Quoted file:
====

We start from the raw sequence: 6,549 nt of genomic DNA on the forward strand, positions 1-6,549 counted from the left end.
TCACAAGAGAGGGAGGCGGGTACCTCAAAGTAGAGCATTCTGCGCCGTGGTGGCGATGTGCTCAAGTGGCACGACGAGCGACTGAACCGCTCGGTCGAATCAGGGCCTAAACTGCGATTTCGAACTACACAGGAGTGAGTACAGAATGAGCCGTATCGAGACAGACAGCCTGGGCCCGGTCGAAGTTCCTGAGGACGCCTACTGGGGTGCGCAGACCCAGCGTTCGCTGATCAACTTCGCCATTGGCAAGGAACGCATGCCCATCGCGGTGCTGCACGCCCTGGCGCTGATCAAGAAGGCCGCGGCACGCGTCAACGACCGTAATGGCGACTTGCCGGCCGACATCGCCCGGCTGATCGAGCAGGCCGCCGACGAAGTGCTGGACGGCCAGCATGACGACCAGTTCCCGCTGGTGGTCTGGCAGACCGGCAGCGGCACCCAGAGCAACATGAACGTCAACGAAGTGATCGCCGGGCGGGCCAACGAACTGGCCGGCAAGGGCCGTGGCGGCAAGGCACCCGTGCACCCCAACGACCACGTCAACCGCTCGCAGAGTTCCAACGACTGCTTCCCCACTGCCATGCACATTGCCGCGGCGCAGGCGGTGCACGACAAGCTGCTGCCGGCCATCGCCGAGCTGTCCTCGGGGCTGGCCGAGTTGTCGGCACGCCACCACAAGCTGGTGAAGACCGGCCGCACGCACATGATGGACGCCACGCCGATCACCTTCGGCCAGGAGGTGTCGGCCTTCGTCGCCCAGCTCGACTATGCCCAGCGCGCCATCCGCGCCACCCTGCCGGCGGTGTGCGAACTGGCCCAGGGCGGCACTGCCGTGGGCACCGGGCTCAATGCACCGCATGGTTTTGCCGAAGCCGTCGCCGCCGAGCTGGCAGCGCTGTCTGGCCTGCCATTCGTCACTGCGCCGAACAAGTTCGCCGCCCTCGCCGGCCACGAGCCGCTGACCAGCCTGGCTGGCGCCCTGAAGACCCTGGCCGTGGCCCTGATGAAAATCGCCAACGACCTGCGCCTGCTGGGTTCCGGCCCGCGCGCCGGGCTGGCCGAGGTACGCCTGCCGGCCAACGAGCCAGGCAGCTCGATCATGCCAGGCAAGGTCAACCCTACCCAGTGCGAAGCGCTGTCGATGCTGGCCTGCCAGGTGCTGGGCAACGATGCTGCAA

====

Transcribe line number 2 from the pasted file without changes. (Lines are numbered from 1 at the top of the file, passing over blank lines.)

TCACAAGAGAGGGAGGCGGGTACCTCAAAGTAGAGCATTCTGCGCCGTGGTGGCGATGTGCTCAAGTGGCACGACGAGCGACTGAACCGCTCGGTCGAATCAGGGCCTAAACTGCGATTTCGAACTACACAGGAGTGAGTACAGAATGAGCCGTATCGAGACAGACAGCCTGGGCCCGGTCGAAGTTCCTGAGGACGCCTACTGGGGTGCGCAGACCCAGCGTTCGCTGATCAACTTCGCCATTGGCAAGGAACGCATGCCCATCGCGGTGCTGCACGCCCTGGCGCTGATCAAGAAGGCCGCGGCACGCGTCAACGACCGTAATGGCGACTTGCCGGCCGACATCGCCCGGCTGATCGAGCAGGCCGCCGACGAAGTGCTGGACGGCCAGCATGACGACCAGTTCCCGCTGGTGGTCTGGCAGACCGGCAGCGGCACCCAGAGCAACATGAACGTCAACGAAGTGATCGCCGGGCGGGCCAACGAACTGGCCGGCAAGGGCCGTGGCGGCAAGGCACCCGTGCACCCCAACGACCACGTCAACCGCTCGCAGAGTTCCAACGACTGCTTCCCCACTGCCATGCACATTGCCGCGGCGCAGGCGGTGCACGACAAGCTGCTGCCGGCCATCGCCGAGCTGTCCTCGGGGCTGGCCGAGTTGTCGGCACGCCACCACAAGCTGGTGAAGACCGGCCGCACGCACATGATGGACGCCACGCCGATCACCTTCGGCCAGGAGGTGTCGGCCTTCGTCGCCCAGCTCGACTATGCCCAGCGCGCCATCCGCGCCACCCTGCCGGCGGTGTGCGAACTGGCCCAGGGCGGCACTGCCGTGGGCACCGGGCTCAATGCACCGCATGGTTTTGCCGAAGCCGTCGCCGCCGAGCTGGCAGCGCTGTCTGGCCTGCCATTCGTCACTGCGCCGAACAAGTTCGCCGCCCTCGCCGGCCACGAGCCGCTGACCAGCCTGGCTGGCGCCCTGAAGACCCTGGCCGTGGCCCTGATGAAAATCGCCAACGACCTGCGCCTGCTGGGTTCCGGCCCGCGCGCCGGGCTGGCCGAGGTACGCCTGCCGGCCAACGAGCCAGGCAGCTCGATCATGCCAGGCAAGGTCAACCCTACCCAGTGCGAAGCGCTGTCGATGCTGGCCTGCCAGGTGCTGGGCAACGATGCTGCAA